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Brigham Young University remains one of the most hostile campuses in the country for gay and transgender students, according to an annual college ranking list.

The private university is not quite as high atop the list of LGBT-unfriendly schools as it was last year in an annual report from The Princeton Review.

This time around, Provo- based BYU took sixth place for its environment for gay students. That's down two slots from last year, when the LDS Church-owned school took fourth.

The Church of Jesus Christ of Latter-day Saints teaches that same-sex attraction is not a sin, but that acting on it is.

This year, the No. 1 spot went to Pennsylvania's Grove City College, a Christian liberal arts school of 2,500 students.

The Princeton Review, which rates the academic and social traits of campuses nationwide, recently released a number of annual Top 20 lists. On the other end of the spectrum, Emerson College in Boston was named the most accommodating to lesbian, gay, bisexual and transgender people.

No other Utah school made either the "most-friendly" or "most-unfriendly" lists.

This year, the BYU ranking is especially noteworthy. During the 2015 legislative session, Utah lawmakers, gay-rights advocates and Mormon leaders hammered out an anti-discrimination law that extends housing and employment protections to LGBT people while also safeguarding some religious liberties.

The legislation, which makes it illegal to discriminate against gay and transgender people in some instances, was hailed as a momentous compromise. But it does not apply to every entity in the state. Religious organizations, including BYU, are exempt.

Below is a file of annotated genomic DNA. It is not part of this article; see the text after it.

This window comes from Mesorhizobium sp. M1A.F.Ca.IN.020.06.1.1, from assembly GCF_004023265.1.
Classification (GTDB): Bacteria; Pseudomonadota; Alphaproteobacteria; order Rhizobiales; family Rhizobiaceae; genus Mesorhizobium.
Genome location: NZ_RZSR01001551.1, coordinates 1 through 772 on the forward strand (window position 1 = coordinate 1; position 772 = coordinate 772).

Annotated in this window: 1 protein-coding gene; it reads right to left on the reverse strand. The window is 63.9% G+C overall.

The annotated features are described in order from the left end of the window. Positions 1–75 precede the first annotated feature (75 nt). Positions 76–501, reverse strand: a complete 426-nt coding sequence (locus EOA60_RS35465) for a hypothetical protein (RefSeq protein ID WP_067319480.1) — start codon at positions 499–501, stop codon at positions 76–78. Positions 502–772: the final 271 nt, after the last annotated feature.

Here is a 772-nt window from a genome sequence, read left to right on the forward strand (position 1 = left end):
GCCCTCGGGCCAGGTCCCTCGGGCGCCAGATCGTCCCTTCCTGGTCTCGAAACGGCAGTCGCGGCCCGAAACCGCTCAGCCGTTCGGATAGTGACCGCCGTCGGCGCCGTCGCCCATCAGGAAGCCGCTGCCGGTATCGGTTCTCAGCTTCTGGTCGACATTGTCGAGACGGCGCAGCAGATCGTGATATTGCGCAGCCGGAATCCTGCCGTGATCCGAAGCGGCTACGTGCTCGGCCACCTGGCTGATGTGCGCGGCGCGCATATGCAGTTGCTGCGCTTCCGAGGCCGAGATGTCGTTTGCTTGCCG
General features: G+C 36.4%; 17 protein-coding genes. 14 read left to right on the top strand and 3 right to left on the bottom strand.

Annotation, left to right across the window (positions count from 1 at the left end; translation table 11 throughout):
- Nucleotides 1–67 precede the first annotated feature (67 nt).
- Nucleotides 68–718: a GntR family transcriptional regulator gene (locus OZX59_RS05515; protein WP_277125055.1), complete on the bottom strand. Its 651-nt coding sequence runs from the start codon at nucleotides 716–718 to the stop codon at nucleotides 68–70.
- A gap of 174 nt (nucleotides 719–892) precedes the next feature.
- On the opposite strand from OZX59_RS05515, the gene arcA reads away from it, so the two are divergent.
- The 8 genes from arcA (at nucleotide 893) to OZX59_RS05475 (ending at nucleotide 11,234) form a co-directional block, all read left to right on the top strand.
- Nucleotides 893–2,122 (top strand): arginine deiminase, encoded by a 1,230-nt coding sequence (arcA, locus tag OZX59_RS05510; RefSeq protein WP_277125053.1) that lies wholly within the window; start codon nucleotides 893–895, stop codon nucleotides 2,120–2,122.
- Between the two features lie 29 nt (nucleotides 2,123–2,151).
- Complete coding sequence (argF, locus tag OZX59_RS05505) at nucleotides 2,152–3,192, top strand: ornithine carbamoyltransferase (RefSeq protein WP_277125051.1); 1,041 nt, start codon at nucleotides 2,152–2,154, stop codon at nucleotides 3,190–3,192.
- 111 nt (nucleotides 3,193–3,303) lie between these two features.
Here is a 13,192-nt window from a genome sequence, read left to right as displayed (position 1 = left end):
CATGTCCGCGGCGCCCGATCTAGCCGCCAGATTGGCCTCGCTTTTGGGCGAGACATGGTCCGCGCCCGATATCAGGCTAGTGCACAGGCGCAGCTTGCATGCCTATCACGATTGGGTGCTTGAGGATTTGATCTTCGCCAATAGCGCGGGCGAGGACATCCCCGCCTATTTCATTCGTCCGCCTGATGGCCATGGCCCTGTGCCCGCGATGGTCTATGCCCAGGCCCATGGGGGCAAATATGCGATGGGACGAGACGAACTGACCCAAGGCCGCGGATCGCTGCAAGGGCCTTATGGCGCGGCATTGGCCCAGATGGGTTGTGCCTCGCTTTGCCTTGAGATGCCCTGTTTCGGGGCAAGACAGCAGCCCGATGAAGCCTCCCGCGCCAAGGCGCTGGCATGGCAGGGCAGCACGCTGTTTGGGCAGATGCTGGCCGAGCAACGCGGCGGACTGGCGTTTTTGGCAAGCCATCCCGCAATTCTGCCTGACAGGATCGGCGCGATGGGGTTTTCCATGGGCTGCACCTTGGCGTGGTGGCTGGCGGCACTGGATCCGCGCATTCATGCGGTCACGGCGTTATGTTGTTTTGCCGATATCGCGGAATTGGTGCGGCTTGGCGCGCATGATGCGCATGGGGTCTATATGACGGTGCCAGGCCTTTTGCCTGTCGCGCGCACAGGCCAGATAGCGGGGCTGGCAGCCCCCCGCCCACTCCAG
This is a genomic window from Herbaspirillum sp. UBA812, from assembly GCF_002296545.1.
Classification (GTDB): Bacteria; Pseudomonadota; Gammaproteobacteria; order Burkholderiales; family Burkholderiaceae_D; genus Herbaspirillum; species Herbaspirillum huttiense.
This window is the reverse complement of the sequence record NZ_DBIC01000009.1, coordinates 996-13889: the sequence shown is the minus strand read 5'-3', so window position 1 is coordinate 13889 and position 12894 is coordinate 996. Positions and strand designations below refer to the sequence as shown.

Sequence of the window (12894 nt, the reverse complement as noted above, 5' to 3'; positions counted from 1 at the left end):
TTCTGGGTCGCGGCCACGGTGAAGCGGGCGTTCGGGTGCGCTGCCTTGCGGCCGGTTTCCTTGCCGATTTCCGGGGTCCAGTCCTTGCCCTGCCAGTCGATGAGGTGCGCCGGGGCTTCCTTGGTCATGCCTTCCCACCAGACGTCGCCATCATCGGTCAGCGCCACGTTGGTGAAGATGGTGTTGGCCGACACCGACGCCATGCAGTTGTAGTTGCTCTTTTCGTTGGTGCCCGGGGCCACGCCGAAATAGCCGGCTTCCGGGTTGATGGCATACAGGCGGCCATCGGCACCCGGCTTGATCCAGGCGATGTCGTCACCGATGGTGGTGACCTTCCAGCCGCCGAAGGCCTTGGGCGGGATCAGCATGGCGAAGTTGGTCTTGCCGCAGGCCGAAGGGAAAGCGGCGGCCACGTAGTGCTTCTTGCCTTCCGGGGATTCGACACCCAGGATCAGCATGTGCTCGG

Students at BYU do not have to be Mormons, but they must have an endorsement from a faith leader and also sign the school's Honor Code.

In response to a request for comment on the ranking, BYU spokeswoman Carri Jenkins pointed to a statement on the school's website.

"A student's stated same-gender attraction does not preclude them from attending BYU," the statement reads. "The university welcomes as full members of the university community all whose behavior meets university standards. Members of the university community can remain in good Honor Code standing if they conduct their lives in a manner consistent with gospel principles and the Honor Code."

The contract also forbids alcohol and premarital sex, so it's little surprise the campus of about 30,000 also ranked No. 1 on the list of "stone-cold sober" schools.

For this year's rankings, Princeton Review staff members surveyed about 136,000 students at 380 schools.

The survey includes 80 questions, with subject matter ranging from coursework to attitudes of fellow students.

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More of BYU's Top 20 rankings:

No. 1 • Most religious students

No. 2 • Low marijuana use

No. 4 • Best-run colleges

No. 6 • Most conservative, politically right-leaning students

No. 8 • College-town relations

No. 11 • Students most engaged in community service

No. 19 • College library

No. 4 • Future Rotarians and Daughters of the American Revolution

Source: Princeton Review